News

Caringo CAStor object storage turns into Swarm

Sonia Lelii

Caringo Inc. upgraded its object storage this week and changed the product's name to Swarm.

Caringo added support for iSCSI and Hadoop and took steps to increase performance

Requires Free Membership to View

and scalability of the software formerly known as Caringo CAStor.

"Our name was getting old," said Adrian Herrera, Caringo's senior director of marketing. "It was time to freshen up our look."

Caringo has added dynamic distributed indexing in RAM to Swarm, making the software faster and giving it the ability to support more than 100 petabytes (PB) vs. the previous limit of 60 PB. The distributed index helps to instantly access objects without using any IOPS. Herrera said the software previously used multicasting to locate data, a process in which a broad request for data was sent to every node. Now the distributed index sends out a unicast request because the software can sense where the data is and can go directly to the node with the data. The company claims this approach reduces CPU usage by approximately 50%.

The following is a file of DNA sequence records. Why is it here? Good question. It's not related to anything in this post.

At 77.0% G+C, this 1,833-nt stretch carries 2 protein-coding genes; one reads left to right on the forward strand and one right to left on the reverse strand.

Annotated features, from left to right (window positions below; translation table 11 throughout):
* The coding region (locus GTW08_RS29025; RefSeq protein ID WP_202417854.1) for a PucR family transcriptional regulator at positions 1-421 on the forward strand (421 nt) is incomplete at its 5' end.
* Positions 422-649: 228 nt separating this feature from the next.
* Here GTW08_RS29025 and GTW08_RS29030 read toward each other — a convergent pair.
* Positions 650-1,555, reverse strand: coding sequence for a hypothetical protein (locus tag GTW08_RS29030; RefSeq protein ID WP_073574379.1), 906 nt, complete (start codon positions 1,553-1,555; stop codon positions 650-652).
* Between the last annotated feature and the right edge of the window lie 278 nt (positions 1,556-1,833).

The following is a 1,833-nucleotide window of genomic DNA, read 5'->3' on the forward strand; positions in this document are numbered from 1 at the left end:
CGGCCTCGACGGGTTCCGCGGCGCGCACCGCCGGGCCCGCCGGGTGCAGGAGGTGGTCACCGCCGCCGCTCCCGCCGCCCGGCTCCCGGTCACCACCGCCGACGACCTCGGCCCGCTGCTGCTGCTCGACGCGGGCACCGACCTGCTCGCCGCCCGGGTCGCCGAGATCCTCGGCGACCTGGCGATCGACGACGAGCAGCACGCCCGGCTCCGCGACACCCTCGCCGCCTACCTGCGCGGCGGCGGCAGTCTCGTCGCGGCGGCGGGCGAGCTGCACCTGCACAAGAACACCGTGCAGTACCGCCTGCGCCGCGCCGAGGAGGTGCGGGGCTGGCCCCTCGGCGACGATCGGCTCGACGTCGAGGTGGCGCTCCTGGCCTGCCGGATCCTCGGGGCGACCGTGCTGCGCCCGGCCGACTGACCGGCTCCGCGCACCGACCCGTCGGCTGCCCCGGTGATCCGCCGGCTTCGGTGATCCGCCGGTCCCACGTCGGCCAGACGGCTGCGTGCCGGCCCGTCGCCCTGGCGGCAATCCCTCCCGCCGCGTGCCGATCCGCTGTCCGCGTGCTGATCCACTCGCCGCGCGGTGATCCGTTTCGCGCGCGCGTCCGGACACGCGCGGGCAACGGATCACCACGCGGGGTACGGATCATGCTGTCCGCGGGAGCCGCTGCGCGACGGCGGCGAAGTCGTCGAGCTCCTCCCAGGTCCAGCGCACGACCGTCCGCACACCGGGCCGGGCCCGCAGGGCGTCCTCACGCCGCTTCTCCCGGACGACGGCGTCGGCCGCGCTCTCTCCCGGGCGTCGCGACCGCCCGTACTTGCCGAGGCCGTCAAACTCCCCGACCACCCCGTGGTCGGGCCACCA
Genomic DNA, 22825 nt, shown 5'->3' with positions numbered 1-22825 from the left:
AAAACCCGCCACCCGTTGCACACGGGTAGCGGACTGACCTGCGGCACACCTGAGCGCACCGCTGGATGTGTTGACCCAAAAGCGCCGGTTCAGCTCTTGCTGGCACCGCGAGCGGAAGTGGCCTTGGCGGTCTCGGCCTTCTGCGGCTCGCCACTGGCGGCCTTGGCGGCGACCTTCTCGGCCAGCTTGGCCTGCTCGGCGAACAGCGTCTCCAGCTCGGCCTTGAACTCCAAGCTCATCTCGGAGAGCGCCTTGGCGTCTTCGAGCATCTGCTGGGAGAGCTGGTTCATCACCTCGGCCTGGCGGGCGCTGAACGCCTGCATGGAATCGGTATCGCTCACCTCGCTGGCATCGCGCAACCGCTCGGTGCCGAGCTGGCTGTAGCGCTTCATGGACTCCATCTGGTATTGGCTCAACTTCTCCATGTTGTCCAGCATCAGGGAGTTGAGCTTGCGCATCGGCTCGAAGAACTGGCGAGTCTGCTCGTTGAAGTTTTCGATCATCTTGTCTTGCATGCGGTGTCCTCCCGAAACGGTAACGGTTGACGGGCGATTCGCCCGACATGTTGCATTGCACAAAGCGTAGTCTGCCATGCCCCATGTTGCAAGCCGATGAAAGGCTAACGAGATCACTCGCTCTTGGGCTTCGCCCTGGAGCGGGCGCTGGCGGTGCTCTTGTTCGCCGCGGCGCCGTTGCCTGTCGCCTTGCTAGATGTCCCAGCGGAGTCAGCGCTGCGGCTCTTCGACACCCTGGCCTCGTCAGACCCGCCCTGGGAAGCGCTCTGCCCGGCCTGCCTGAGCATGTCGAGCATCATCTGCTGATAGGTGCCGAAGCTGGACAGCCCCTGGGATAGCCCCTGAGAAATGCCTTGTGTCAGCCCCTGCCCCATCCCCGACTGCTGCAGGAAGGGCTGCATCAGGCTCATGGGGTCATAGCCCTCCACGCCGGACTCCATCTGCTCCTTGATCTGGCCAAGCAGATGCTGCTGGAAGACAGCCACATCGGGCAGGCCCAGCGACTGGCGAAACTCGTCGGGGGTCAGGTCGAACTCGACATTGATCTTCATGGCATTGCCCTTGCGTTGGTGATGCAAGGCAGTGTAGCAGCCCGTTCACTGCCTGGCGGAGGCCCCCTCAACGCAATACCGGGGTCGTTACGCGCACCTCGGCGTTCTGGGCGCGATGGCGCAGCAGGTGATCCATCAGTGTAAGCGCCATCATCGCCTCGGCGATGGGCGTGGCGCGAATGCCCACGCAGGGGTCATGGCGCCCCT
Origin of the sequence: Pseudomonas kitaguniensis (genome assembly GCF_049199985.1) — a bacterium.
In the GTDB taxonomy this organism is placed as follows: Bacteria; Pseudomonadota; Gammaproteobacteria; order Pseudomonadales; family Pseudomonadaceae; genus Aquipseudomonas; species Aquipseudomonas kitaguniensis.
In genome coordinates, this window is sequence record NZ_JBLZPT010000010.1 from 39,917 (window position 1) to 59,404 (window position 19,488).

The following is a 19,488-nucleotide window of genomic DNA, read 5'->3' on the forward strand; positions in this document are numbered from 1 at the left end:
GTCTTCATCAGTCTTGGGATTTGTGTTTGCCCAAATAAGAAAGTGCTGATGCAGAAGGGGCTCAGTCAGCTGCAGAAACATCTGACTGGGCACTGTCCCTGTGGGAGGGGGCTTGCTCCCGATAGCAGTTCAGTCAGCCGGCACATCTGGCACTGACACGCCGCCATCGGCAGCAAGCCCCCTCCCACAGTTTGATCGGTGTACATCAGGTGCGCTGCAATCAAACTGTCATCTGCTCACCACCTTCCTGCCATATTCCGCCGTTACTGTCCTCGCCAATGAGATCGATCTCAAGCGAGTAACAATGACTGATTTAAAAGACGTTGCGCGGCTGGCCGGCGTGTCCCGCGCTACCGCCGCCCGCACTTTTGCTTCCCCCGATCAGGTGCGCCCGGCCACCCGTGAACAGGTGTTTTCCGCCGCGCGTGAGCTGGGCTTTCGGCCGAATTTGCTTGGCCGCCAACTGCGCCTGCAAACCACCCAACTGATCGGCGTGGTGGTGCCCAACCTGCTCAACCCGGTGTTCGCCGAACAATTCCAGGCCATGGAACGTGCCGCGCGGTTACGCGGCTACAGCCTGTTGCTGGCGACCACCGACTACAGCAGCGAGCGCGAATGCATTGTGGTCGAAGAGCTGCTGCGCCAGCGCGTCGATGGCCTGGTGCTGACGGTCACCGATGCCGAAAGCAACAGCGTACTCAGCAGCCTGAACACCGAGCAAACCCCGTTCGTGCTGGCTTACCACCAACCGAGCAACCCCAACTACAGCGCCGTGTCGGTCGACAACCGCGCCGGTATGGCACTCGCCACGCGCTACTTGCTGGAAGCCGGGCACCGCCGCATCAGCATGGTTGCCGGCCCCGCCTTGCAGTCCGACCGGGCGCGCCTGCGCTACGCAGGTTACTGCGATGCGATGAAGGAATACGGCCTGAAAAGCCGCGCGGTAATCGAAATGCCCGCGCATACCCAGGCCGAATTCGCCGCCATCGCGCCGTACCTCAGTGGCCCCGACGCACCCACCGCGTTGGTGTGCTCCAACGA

"The problem with multicasting is [that] when you get into large clusters, it slows down the system. So we got rid of it," Herrera said.

Caringo also enhanced Hadoop support in Swarm, adding the ability to ingest data directly from Hadoop Distributed File System into the storage cluster. Swarm now does parallel uploads, breaking up large objects in the terabyte range and streaming them into multiple nodes simultaneously.

Swarm's CloudScaler cloud gateway now has full support for Amazon S3 and within a month it will include a BlockScaler to support iSCSI, Herrera said. The Caringo File Server has been renamed FileScaler.

Marc Staimer, president of Dragon Slayer Consulting, said the name change was smart. Caringo's CAStor was named for content-addressed storage (CAS), an archiving technology no longer in vogue. "The product was originally in CAS and that market is a non-event," he said. "It's more of a feature, so changing the name made sense."

As far as the product enhancements, Staimer said, "They made it more intelligent in a way that it is more elastic. It has the ability to treat a lot of resources at once. Not everything is treated in the same way. You use different resources based on the workloads. It's policy-driven. The product is more flexible."


There are Comments. Add yours.

 
TIP: Want to include a code block in your comment? Use <pre> or <code> tags around the desired text. Ex: <code>insert code</code>

REGISTER or login:

Forgot Password?
By submitting you agree to receive email from TechTarget and its partners. If you reside outside of the United States, you consent to having your personal data transferred to and processed in the United States. Privacy
Sort by: OldestNewest

Forgot Password?

No problem! Submit your e-mail address below. We'll send you an email containing your password.

Your password has been sent to: